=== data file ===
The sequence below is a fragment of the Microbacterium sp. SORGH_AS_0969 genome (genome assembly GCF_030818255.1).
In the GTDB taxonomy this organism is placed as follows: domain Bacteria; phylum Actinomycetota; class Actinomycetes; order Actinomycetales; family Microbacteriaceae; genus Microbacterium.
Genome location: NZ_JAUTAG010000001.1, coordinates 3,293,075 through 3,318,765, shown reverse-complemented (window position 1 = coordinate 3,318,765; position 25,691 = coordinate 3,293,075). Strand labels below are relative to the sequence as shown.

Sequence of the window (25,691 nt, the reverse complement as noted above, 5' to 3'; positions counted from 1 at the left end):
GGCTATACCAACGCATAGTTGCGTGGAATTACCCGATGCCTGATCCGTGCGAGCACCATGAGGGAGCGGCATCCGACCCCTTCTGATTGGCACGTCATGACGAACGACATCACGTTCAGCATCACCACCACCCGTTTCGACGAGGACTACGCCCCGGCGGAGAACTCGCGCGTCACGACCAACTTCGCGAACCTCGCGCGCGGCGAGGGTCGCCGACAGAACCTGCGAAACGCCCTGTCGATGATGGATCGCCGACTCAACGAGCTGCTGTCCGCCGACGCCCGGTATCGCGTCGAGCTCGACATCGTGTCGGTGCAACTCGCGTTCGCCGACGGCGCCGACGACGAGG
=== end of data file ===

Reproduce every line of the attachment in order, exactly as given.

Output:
The sequence below is a fragment of the Microbacterium sp. SORGH_AS_0969 genome (genome assembly GCF_030818255.1).
In the GTDB taxonomy this organism is placed as follows: domain Bacteria; phylum Actinomycetota; class Actinomycetes; order Actinomycetales; family Microbacteriaceae; genus Microbacterium.
Genome location: NZ_JAUTAG010000001.1, coordinates 3,293,075 through 3,318,765, shown reverse-complemented (window position 1 = coordinate 3,318,765; position 25,691 = coordinate 3,293,075). Strand labels below are relative to the sequence as shown.

Sequence of the window (25,691 nt, the reverse complement as noted above, 5' to 3'; positions counted from 1 at the left end):
GGCTATACCAACGCATAGTTGCGTGGAATTACCCGATGCCTGATCCGTGCGAGCACCATGAGGGAGCGGCATCCGACCCCTTCTGATTGGCACGTCATGACGAACGACATCACGTTCAGCATCACCACCACCCGTTTCGACGAGGACTACGCCCCGGCGGAGAACTCGCGCGTCACGACCAACTTCGCGAACCTCGCGCGCGGCGAGGGTCGCCGACAGAACCTGCGAAACGCCCTGTCGATGATGGATCGCCGACTCAACGAGCTGCTGTCCGCCGACGCCCGGTATCGCGTCGAGCTCGACATCGTGTCGGTGCAACTCGCGTTCGCCGACGGCGCCGACGACGAGG